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Chicago-Based District Current Economic Conditions (“Beige Book”)

November 28, 2012

According to the Federal Reserve Board (FRB) Summary of Commentary on Current Economic Conditions (“Beige Book”*) released today, economic activity in the Chicago-based 7th District continued to expand at a slow pace through October and early November 2012; the full report is available on the FRB website.

Chicago District Beige Book Highlights (October/November):

  • Growth in consumer spending increased slightly, and, overall, retail sales were higher than expected. However, some retailers noted a slower sales pace toward the beginning of November, and lowered their expectations for the first half of next year. For more information click here.
  • Business spending slowed as contacts reported uncertainly about the near-term economic outlook, causing them to avoid capital expenditures. Hurricane Sandy did not affect transportation of retail goods, and inventories remained within typical seasonal ranges. The labor market improved slightly, buoyed largely by business services employment; many contacts continued to report difficulty in finding skilled workers, while some established internal training programs to address this. For more information click here.
  • Construction activity grew at a steady pace, especially for multi-family housing. Contacts noted that many of their non-residential customers were forgoing capital spending projects until clear resolutions were presented for the European debt crisis, and the potential “fiscal cliff,” which could bring steep federal spending cuts and revenue increases. For more information, click here.
  • Manufacturing production slowed and expectations were subdued for the coming year due to an uncertain federal fiscal situation and weakened global demand. Despite decreases in many manufacturing sectors, there was strength in the power generation, heavy equipment, and auto industries. Also, improved housing demand benefited manufacturers of construction materials. For more information, click here.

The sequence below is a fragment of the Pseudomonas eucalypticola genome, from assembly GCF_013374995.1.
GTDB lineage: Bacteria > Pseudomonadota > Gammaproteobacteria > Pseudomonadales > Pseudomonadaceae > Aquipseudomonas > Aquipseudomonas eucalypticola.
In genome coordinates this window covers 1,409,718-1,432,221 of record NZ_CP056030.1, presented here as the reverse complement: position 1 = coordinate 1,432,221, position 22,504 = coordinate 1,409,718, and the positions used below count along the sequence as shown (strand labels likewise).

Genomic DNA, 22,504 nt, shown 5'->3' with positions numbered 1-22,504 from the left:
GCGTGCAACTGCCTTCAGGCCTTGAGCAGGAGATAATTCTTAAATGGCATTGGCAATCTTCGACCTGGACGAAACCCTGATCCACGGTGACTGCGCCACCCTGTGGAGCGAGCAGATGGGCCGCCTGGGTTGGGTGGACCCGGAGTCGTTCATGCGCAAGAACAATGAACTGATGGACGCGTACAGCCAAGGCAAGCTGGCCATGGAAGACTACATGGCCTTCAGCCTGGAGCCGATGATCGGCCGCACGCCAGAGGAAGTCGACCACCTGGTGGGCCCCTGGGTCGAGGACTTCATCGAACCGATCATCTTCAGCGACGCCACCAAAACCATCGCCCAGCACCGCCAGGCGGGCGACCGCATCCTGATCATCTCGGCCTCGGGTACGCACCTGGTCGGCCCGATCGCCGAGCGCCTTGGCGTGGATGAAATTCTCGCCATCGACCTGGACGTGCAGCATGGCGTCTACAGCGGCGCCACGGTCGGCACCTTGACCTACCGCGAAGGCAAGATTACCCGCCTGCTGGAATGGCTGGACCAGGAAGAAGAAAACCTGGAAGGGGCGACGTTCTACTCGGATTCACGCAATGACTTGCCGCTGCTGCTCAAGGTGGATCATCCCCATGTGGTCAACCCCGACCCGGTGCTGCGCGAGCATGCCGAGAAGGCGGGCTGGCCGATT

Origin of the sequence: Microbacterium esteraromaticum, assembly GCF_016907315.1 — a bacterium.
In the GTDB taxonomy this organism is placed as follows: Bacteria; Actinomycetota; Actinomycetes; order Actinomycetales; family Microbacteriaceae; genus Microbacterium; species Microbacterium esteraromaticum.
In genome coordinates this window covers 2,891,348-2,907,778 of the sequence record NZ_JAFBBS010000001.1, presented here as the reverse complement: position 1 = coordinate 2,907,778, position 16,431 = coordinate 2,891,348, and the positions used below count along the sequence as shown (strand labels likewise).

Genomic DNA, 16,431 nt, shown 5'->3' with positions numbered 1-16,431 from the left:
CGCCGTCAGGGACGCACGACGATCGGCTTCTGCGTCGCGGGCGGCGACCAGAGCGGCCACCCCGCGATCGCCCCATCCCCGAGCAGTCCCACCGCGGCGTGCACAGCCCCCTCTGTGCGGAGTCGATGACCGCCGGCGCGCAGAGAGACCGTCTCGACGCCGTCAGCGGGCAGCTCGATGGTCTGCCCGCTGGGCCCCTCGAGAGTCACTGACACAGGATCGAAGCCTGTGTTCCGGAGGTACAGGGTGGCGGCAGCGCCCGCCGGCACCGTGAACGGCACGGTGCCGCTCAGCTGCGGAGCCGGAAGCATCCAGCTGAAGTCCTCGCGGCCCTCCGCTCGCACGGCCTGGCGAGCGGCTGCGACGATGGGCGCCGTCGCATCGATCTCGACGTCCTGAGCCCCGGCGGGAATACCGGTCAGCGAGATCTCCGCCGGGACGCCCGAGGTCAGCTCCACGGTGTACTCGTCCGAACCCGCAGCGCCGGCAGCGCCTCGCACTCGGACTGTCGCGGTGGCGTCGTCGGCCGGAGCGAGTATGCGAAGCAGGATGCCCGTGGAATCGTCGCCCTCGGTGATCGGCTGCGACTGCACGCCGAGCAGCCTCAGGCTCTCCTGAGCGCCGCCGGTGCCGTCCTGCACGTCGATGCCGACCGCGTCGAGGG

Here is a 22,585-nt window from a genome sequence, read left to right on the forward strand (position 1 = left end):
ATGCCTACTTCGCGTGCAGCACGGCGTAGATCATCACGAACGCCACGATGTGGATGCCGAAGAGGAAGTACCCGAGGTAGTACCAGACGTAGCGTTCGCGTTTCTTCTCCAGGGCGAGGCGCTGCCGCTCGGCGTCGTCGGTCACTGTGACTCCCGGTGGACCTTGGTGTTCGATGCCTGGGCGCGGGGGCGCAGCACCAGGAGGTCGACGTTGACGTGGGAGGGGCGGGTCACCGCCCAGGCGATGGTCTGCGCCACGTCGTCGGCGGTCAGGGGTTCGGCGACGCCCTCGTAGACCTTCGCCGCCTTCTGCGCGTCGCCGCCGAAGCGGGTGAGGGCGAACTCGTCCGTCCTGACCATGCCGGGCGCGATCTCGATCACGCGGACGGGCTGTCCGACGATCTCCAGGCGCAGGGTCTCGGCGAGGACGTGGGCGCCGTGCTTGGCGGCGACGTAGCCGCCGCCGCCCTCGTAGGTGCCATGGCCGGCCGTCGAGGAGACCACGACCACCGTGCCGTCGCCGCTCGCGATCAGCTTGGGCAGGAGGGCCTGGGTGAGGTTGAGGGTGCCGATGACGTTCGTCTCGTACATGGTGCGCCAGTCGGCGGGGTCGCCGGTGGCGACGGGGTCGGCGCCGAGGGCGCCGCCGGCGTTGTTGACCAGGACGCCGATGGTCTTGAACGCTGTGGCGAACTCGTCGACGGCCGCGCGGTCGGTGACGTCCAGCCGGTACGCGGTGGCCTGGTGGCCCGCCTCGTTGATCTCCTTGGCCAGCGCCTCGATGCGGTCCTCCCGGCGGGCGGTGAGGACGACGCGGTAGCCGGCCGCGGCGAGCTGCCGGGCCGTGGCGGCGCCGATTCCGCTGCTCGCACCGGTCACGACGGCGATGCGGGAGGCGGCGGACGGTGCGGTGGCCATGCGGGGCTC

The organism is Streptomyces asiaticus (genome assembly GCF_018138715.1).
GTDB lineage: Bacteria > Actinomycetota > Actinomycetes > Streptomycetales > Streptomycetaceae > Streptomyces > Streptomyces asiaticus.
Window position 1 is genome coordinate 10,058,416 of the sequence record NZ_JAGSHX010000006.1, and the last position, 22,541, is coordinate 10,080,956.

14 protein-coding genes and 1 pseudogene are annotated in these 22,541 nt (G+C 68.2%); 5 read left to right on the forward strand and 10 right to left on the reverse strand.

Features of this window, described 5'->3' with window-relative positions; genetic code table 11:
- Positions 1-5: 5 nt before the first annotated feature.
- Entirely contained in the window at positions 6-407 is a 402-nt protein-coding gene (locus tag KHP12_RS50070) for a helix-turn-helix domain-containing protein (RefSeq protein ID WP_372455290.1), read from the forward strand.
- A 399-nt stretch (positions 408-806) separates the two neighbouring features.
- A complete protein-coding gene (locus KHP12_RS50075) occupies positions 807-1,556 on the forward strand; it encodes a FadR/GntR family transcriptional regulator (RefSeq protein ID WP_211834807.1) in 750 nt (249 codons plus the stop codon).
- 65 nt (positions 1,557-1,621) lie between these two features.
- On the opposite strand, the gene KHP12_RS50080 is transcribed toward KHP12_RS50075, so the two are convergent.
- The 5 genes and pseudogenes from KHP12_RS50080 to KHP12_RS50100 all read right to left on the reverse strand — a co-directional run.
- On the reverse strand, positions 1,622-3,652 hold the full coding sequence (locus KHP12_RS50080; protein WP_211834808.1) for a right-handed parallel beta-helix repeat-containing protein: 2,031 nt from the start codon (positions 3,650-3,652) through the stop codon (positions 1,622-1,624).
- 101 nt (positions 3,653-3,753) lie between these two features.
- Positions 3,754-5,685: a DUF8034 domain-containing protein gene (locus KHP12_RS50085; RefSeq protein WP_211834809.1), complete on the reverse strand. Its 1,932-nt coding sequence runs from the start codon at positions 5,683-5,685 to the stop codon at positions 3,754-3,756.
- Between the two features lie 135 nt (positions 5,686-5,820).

• Credit conditions eased, in part due to slower growth in debt restructuring deals and lower utilization of credit lines. Contacts attributed much of this decreased use of credit to the uncertainty about tax rates on capital spending. For more information, click here.
  • Cost pressures were steady, though contacts noted recent increases in steel and scrap prices, possibly the result of Hurricane Sandy. The construction industry also saw increases in the price of raw materials, while retail food prices were mixed, reflecting higher costs for meat, but lower costs for produce, dairy, and other grocery items. For more information, click here.
  • Agriculture – corn and soybean harvests progressed faster than last year; despite the summer’s drought, recent rains and irrigation contributed to higher yields than expected. Consequently, corn and soybean prices – and the resulting livestock feeding costs – fell from earlier this year, but remain higher than last year. Milk, hog, and cattle prices increased from the prior reporting period, and farmland values continued to rise, despite the drought. For more information, click here.

*The Beige Book summarizes comments received from business and other contacts outside the Federal Reserve and is not a commentary on the views of Federal Reserve officials. Source: prepared by the Federal Reserve Bank of Chicago based on information collected on or before November 14, 2012.